Combustible Celluloid Review - Stop Making Sense (1984), Jonathan Demme, Talking Heads, Jonathan Demme, David Byrne, Chris Frantz, Jerry Harrison, Tina Weymouth, Bernie Worrell, Alex Weir, Steve Scales, Lynn Mabry, Ednah Holt
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With: David Byrne, Chris Frantz, Jerry Harrison, Tina Weymouth, Bernie Worrell, Alex Weir, Steve Scales, Lynn Mabry, Ednah Holt
Written by: Jonathan Demme, Talking Heads
Directed by: Jonathan Demme
MPAA Rating: PG for brief suggestive material
Running Time: 88
Date: 04/24/1984

Stop Making Sense (1984)

4 Stars (out of 4)

What a Day That Was

By Jeffrey M. Anderson

Many, including myself, have called Stop Making Sense the greatest concert film ever made, and now, for its (almost) fortieth anniversary, A24 is taking that phrase and using it as fact. And they wouldn't be wrong. The film has been restored in 4K from the original negative, and seeing it on the big screen is an incredible experience. I'd seen it many times previously, mostly on home video or streaming, once in an unfortunately nearly-empty theater, but this time I found myself singing along and even clapping between songs, while I spied others dancing in the aisles.

In 1978, Martin Scorsese made the concert film into an art with The Last Waltz, but director Jonathan Demme did him one better by boiling Stop Making Sense down to its essence. It begins with a bare stage. We can see roadies and technicians backstage, a wooden staircase, and tape markers all over the floor. David Byrne comes out, looking neat and lean in a suit and tie. He carries a guitar and a boom box. He sets the latter down and calmly says, "I have a tape I wanna play for you." Some electronic beats sound out, and after a count, Byrne strums his guitar and belts out "Psycho Killer," stopping at one point for a herky-jerky dance.

Blonde Tina Weymouth — wearing what my daughter called "triangle pants" — joins him with her bass for a gentle acoustic version of "Heaven." Some bustling appears to be happening behind them, as risers and instruments are being prepared. Drums are brought out along with Chris Frantz for a performance of "Thank You for Sending Me an Angel," a tune from their second LP. The fourth band member, guitarist and keyboardist Jerry Harrison, emerges for the fourth song, "Found a Job."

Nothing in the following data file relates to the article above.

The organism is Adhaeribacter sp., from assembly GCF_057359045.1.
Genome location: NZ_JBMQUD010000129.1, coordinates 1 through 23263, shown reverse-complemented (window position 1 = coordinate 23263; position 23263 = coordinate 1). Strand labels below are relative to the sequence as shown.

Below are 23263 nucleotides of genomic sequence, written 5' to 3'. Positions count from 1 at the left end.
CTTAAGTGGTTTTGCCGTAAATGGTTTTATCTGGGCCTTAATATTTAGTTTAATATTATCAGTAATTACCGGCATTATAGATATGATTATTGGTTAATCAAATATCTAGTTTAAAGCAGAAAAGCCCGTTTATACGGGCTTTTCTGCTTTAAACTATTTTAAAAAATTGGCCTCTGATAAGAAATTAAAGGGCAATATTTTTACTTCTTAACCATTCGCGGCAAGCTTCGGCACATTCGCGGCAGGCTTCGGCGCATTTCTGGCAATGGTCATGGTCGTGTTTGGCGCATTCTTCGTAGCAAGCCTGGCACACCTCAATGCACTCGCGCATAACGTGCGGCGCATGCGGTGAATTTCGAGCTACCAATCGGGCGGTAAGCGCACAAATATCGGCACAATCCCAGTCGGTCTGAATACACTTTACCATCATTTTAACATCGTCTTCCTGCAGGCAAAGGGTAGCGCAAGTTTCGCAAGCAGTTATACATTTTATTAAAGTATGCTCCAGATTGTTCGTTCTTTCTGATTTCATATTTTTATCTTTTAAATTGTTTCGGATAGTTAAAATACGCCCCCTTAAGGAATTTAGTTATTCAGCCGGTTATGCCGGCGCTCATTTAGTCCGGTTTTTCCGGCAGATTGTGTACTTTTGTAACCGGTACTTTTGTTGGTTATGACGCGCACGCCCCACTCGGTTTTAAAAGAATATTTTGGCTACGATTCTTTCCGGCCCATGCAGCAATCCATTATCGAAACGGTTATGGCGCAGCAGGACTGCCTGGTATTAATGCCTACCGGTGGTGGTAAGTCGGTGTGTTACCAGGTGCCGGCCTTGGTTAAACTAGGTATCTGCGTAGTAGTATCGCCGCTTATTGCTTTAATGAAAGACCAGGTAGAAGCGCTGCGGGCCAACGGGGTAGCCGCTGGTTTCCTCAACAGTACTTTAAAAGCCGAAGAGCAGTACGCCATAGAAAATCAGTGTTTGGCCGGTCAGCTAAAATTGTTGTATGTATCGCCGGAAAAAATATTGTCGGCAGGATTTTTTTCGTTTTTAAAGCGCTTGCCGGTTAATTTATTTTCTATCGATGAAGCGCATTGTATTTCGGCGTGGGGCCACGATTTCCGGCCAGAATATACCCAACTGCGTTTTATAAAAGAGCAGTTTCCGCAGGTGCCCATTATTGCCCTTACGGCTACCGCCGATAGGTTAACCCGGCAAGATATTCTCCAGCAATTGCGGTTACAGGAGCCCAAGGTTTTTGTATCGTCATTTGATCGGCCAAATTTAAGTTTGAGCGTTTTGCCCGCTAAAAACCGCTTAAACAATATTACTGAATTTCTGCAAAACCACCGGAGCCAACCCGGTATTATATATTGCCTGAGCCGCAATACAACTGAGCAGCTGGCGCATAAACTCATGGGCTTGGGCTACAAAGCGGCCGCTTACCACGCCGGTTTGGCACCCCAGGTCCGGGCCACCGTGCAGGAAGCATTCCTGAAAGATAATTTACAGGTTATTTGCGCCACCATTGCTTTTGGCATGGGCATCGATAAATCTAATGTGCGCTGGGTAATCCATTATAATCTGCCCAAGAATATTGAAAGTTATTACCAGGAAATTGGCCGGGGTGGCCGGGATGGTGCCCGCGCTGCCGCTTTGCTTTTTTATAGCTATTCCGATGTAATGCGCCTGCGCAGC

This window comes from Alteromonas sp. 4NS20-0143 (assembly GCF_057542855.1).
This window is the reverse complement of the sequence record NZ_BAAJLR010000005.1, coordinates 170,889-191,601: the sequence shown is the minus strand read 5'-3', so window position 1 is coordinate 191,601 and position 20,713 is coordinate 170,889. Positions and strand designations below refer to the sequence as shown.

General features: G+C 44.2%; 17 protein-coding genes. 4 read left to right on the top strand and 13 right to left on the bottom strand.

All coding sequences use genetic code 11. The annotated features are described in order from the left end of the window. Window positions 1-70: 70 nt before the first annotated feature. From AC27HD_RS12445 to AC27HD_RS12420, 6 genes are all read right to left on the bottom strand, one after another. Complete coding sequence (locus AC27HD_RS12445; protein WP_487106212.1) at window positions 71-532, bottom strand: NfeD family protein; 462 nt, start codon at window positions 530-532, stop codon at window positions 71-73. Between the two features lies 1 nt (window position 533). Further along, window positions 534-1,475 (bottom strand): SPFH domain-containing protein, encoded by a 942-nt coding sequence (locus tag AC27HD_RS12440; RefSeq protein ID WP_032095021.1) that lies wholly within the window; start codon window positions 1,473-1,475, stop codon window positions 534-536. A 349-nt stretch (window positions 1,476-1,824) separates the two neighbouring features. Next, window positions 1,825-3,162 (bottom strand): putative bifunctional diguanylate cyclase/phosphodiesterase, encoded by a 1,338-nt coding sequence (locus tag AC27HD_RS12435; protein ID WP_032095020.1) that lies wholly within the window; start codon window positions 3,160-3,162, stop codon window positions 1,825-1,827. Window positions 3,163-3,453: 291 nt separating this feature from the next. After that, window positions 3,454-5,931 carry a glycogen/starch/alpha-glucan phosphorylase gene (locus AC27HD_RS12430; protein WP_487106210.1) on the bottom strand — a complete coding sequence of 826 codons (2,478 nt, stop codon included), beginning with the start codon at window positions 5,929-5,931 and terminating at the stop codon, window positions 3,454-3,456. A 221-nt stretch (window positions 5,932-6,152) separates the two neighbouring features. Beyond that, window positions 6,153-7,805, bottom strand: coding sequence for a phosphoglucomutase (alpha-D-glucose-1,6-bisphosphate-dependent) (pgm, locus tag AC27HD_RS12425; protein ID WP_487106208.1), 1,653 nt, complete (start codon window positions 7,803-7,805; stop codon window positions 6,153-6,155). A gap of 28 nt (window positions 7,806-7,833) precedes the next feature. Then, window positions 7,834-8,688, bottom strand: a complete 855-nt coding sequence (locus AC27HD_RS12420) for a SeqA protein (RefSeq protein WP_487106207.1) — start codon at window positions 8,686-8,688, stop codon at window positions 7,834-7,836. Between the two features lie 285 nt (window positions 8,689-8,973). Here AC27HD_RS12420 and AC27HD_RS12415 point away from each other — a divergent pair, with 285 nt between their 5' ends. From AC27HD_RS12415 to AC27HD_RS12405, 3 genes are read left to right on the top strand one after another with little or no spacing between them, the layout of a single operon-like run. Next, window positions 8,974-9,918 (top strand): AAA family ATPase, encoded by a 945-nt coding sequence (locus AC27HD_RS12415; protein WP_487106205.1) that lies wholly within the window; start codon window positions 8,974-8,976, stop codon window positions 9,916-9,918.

The foursome are joined by others: percussionist Steve Scales, backup singers Lynn Mabry and Ednah Holt, guitarist Alex Weir, and keyboardist Bernie Worrell. (It's a wonderfully diverse group, right at home here in 2023.) Before long they are all dancing with abandon, unafraid to look silly, shining with exuberance. Byrne, still wearing his suit and tie, and having danced like a maniac through several songs, decides to run laps around the stage. He's got energy to burn.

The bare stage is now gone, and it begins to look like a professional show. During one song, groups of three seemingly random words are projected on the wall. In another, the band members are lit from below, casting giant shadows. For the sublime "This Must Be the Place (Naive Melody)," the group gathers together around a living room lamp. And for "Girlfriend Is Better," Byrne appears wearing his iconic "big suit." (He had me laughing many times.)

It's only during the last song, "Crosseyed and Painless," that Demme lets us see some audience members for the first time, and we realize that the entire thing was conceived for the camera. It was designed as cinema, rather than as a mere record of a live show. What's amazing is that this simple idea, while enormously successful, has rarely (if ever) been used since, allowing Stop Making Sense to continue its reign in the #1 spot.

My daughter, who accompanied me to the screening, wished the band could have performed "Road to Nowhere," and indeed, that would have been awesome, but that song had yet to be released. The sixteen songs in the movie break down thusly: one is from the band's debut LP, Talking Heads: 77, three are from More Songs About Buildings and Food, two are from Fear of Music, two are from Remain in Light, and six are from the 1983 Speaking in Tongues, whose tour this was. Byrne gets a break as the Tom Tom Club performs "Genius of Love" ("James Brown? James Brown!"), and the sixteenth song is a rare Byrne solo track, "What a Day That Was."

In essence, what is truly great about this film, certainly one of the greatest ever made, is the way it builds and builds and builds. And it's sustained. Everyone here seems to want to be here, and everyone enjoys each other's company, each other's musicianship, each other's energy. It's transporting. Then there's the center of the movie, the Talking Heads, one of the great oddball bands, and their wonderful, wonderful music.

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